A castle protected by a moat, what a novel concept indeed! More importantly, Shrek's convenient superpowers give recourse for perhaps the most pointed observation out of all of Steig's biting satire. If one replaces "bellowed a blast of fire" with "infected the knight with HIV" and "dove into the stagnant moat" with "died" (which is easily done if you simply think about it a little), we find yet another indictment of the emerging virus. Also, Shrek's acts of violence escalating along with his homosexual tendencies hints that Steig was, in fact, an extreme and volatile homophobe. This is perfectly acceptable; everyone is flawed.

After a short run-in with an oddly-placed hall of mirrors, Shrek finds the princess he has been so desperately seeking. After exchanging sweet nothings, the book delves into its final section.

Part 4: Shrek's Unchangedness

I don't know what the hell this is, but it must be related to Shrek somehow...

Herein, Shrek makes a grave mistake indeed: he gets married. However, shockingly, this is not a bad thing for Shrek, as evidenced in the following passage:

[Him and his princess] lived horribly ever after...

How original! Turning the stereotypical fairy tale ending on its head! And in a way that nobody would have expected, let alone recorded!

But let us examine the other half of this passage:

...scaring the socks off all who fell afoul of them.

This suggests that the character development promised by the exposition never occurs. Why? Well, because Steig wanted to end this tale the same way he handled all of its other aspects: with complete defiance of convention. Some would simply call this laziness or bad writing. However, as anyone with half a brain knows, this is simply not so. With this, he is making a commentary on society's need for instant gratification. He refuses to gratify us with the thing we want most - a concrete ending - to make a point. Brilliant to the very end.

Alternate Interpretations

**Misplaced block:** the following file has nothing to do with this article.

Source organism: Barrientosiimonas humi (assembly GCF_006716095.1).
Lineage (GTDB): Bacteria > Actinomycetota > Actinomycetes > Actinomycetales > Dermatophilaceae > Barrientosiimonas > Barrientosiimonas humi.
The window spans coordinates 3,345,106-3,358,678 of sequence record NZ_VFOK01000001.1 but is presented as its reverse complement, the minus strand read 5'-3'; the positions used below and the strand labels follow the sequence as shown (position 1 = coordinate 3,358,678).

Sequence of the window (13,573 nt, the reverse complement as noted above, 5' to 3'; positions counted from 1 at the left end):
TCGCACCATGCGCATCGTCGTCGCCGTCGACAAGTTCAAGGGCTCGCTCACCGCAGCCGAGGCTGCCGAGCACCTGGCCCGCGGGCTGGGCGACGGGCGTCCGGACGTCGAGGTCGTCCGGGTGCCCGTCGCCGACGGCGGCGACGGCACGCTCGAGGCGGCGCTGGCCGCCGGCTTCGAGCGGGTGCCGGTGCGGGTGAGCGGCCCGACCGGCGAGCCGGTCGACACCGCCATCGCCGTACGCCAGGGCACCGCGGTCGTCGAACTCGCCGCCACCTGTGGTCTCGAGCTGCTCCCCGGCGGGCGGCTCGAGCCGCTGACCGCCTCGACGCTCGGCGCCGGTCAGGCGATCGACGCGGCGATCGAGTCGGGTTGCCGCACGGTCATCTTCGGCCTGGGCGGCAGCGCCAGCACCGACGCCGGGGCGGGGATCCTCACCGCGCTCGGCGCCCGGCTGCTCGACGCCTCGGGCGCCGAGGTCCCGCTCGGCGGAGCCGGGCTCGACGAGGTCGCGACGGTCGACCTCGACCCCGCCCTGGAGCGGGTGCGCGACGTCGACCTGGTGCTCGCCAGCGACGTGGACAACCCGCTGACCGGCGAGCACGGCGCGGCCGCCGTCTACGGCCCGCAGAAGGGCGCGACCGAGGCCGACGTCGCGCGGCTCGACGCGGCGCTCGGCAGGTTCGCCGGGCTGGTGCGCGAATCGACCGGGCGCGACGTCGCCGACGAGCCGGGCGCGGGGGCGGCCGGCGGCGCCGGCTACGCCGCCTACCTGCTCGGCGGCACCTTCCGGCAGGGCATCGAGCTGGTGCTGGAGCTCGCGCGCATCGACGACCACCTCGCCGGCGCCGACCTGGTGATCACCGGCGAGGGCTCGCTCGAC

Though, for the most part, the above analysis is accepted as incontrovertible, there are certain closed-minded and stupid people who believe a noticably shorter and conspicuously incorrect analysis. In the words of a certain choice idiot:

"Shrek" is just a harmless children's book. There was never meant to be any subtext, it's just meant to be a cute little tale that twists the fairy tale archetype. That's all!

—William Steig

Clearly, this speaker was not of sound mind, because there is no one better to judge a work of prose than literary critics who tirelessly pore over every word placed lovingly and with meaning by the author.

Naturally, there is also the conspiracy theorist sect which claims that "Shrek" was meant as a government-funded warning against an imminent alien invasion. According to these nutjobs, "Shrek" predicts the coming of an extremely hideous cosmic monster not unlike Shrek. Rife with heretic symbolism and apocryphal supplementary texts (collectively known as the "S Files"), this theory has largely been abandoned by the easily distracted conspiracy theorists for several other more immediate projects.


As is to be expected, critics embraced the book, awarding the following glowing reviews:

In Steig's most inimitable style -- the kind writers like John Steinbeck and Truman Capote wish they could recreate -- where whimsy, common sense, and a dash of inappropriateness to keep the kids interested reign, we find a most satisfying antihero in the guise of Shrek the ogre. Never since Dante's Inferno has such rich brilliance been infused into such a twisted tale.

—School Library Journal

A smashing amalgam of both shocking revelations and disarming wit, Steig's masterwork will surely go down in history as the magnum opus of 20th century life.

—Newberry Award Commission

Artist's conception of the appearance of (after the Writer's Guild of America and the Rest of the World Too gets through with it, that is)
Den mest briljanten bokar någonsin skriftligt, bommar för inga. Utan ifrågasätta det mest stora litterära arbetet som någonsin någonsin tänkas ut av en människa. I många väg bokar definitionen av människaracen, denna för evigt är bekant som ”litterär saker för guden allra”

—Nobel Prize Laureate Society (in Sveedish)

However, despite all of these glowing responses, the bane of Steig's existence was the following, posted on LOLForum@ED:

tihs sux lulz


Steig's eventual suicide has been attributed to this anonymous user. We dare him to come near us. We'll destroy him!